There was an herbal doctor who treated AIDS patients in Kampala whom Sam wanted me to meet. Downtown Kampala is dusty, torn, and chaotic, as if recently bombed. I followed Sam through the streets and down an alleyway, over which hung a crooked sign that read "Clinic for AIDS Research." Like everything in Uganda, the doctor's office was cramped, dark, and rickety. People were packed into the tiny area like commuters at rush hour. We had to push our way through to the doctor, who sat in a little fluorescent-lit cubicle.
Sam introduced me, and the doctor shook my hand and started talking about his treatments. He had learned the recipes from his grandfather, and he claimed to be the only doctor in Kampala who was having success with AIDS patients. He knew how to stop the diarrhea. He hollered to an assistant and a hand holding a bottle of medicine came through a side window covered by a little red curtain. He held up the bottle. "This is for diarrhea," he said. It was a mixture of honey and herbs. Then he started hollering again, and more and more bottles came through the window, until he was surrounded by bottles. They had funny names on the labels such as "Red Hot Devil Liquid."
He said he treated several hundred patients per day. People were clamoring toward the back room, where the bottles were kept in huge baskets. One man grabbed my arm and wouldn't let me go until he had convinced me that this man had cured him and several of his friends of slim.
Well, I hope so. And I was delighted to note that AZT was virtually nonexistent in Africa. I didn't meet a single doctor who was even remotely interested in AZT. As one put it, "it doesn't work, does it? So it's just as well that we can't afford it.
"AZT does not cure AIDS, is very expensive, and causes too many complications," said Dr. Kassi Manlan, director general of health and social services for Côte d'Ivoire, explaining why Côte d'Ivoire does not use AZT for AIDS. The entire annual healthcare budget for the country would be spent if just 1,000 people were treated with AZT.
It was an eerie drive from the airport in Entebbe back to the hotel in Kampala. Prior to Idi Amin, prior to the last three decades, Uganda was known as "the pearl of Africa," and was said to be one of the most beautiful places on earth. Some say that the Garden of Eden was in Uganda. Now it is one of the poorest, most disease-ridden countries in Africa. It is also known as the AIDS center of the world. The road to Kampala was lined with people building and selling coffins. Simple wooden boxes with black crosses on the front.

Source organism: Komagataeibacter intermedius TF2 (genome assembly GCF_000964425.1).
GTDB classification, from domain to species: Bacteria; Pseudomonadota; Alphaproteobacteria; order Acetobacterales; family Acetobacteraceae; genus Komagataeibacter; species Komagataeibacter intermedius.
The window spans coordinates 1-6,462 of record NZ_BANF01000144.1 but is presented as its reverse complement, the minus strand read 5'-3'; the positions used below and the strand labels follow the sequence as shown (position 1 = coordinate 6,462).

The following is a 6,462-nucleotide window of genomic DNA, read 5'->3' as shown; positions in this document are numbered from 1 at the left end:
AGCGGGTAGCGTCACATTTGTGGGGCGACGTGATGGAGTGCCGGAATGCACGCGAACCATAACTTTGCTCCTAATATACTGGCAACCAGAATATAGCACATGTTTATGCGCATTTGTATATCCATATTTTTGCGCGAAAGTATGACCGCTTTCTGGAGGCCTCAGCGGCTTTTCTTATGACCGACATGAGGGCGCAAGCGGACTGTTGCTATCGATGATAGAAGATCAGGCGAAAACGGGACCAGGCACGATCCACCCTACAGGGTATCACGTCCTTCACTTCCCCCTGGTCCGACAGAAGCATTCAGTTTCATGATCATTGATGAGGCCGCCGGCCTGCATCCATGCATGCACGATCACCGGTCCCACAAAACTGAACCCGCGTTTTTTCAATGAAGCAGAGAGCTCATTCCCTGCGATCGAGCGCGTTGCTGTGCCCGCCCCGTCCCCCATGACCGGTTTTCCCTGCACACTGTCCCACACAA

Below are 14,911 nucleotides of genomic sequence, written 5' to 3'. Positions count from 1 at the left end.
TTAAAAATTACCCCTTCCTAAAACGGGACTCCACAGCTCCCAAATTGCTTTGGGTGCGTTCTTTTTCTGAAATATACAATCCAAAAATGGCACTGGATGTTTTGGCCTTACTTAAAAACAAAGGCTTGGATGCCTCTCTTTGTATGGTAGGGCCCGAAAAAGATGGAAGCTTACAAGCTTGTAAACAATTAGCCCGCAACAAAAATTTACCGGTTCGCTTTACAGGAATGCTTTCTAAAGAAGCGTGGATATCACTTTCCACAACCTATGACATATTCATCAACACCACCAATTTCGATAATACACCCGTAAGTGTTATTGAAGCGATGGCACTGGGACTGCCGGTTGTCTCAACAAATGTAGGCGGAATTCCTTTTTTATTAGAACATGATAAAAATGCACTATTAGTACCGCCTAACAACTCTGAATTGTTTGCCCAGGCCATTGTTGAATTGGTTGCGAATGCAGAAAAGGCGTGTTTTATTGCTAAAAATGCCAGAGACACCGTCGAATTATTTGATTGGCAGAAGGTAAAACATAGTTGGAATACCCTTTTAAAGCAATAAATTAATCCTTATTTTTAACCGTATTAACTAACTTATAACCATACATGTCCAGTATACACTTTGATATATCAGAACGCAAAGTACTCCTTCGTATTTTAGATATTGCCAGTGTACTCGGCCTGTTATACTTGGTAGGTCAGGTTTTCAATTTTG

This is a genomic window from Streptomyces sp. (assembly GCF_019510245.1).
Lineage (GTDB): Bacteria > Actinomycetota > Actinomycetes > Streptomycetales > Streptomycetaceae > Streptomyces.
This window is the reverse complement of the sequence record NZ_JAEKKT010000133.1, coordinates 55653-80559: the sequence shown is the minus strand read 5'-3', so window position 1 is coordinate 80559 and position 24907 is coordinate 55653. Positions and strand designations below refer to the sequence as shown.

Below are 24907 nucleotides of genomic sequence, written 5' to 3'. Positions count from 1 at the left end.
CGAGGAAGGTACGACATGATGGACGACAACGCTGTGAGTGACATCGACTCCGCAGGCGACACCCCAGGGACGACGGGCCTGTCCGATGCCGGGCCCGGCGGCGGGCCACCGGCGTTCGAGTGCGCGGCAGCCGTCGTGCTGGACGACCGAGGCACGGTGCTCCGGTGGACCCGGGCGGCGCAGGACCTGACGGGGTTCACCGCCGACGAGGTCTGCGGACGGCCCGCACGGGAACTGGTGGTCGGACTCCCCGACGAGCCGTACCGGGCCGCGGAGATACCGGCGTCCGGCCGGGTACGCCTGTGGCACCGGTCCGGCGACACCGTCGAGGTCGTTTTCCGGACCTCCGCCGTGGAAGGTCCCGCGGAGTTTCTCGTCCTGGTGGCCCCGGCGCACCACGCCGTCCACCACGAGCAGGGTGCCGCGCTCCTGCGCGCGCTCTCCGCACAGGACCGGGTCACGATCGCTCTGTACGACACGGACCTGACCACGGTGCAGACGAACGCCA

Sam and I were looking for a place to have lunch in downtown Kampala. We went to a roadside cafe and ordered grilled chicken. Upon asking for a toilet, I was shown through the kitchen and into the backyard, where a whole separate world was bubbling. There were chicken parts everywhere – heads, feet, feathers, and live chickens pecking in the mud – women standing over vats of dirty water, rinsing potatoes in them, coils of black smoke, and a rancid, oily stench. The toilet was a shack with a hole in the ground. In fact, every toilet I saw in Uganda, except in the hotel, was a hole in the ground. I went to inspect the toilets at Mulago hospital, the major hospital in Kampala, and even there – a hole in the floor, covered in excrement and buzzing with flies.
Although the poverty in Uganda was shocking and brutal, it wasn't the most distressing thing about it. The really depressing thing was the lack of any kind of infrastructure. It seemed like chaos on earth, genuine chaos. When Joan and I were sitting in the airport, waiting to fly to Nairobi, I looked up and noticed the airport lounge had no ceiling. All the wiring was hanging down, plaster falling. It seemed to be symbolic of Uganda. The government had crushed the country, the people, and then vanished, and left a population steeped in lawlessness, chaos, and poverty. Each time we hired a driver to go on an excursion, they were manic about getting on the road back to Kampala by midafternoon, so as not to be driving after dark.
They feared being robbed, even killed on the road. Nobody would drive after dark. "You'd have to be crazy," said one driver.
The bank in our hotel was robbed one morning, just as I was walking toward it. There were power failures constantly. No medical supplies, even in the hospitals. People were crammed throughout the corridors of the hospitals, waiting, maybe for days, to get any attention, and even then, what attention? What medication they had was poor quality, often too strong, unspecific, and ineffective. People bought prescription medications from little shacks called drugstores that had smuggled them from God knows where. Deaths were not counted, except maybe at some hospitals, but many people just died in the villages. It was not known how many people had died in any given year, much less what the cause of death had been. To try to make sense out of AIDS, with HIV tests and T cell counts and clinical case definitions, in this chaos seemed hopeless; and to saddle them with this unproven, unwarranted death sentence and terror seemed almost cruel. The first thing we heard upon arriving in Mombasa, Kenya, was from Joan's friend who picked us up at the train station. "Terrible," he said, shaking his head. "I just heard on the radio that a young woman jumped to her death from a hospital roof because she got the results of her test and she was HIV positive."
Seated next to us on the plane from Kenya back to London was a British gentleman who had been working with a water restoration program in Kenya for six months.
"That must have been interesting," I said. "Is the water really bad in Kenya?"
"Oh, my God," he said. "You should have seen it when we got there. People were so sick."
"Sick?" we said.
"Mmm. They had the most atrocious diarrhea and vomiting and abdominal pains."
I stared at him.
"How long had this been going on," I asked.
"Oh, about ten years."
"And did the symptoms subside when you cleaned the water?"
Joan and I looked at each other, sighed and ordered a drink. Beneath us, Africa was disappearing, as we climbed higher and higher into the sky.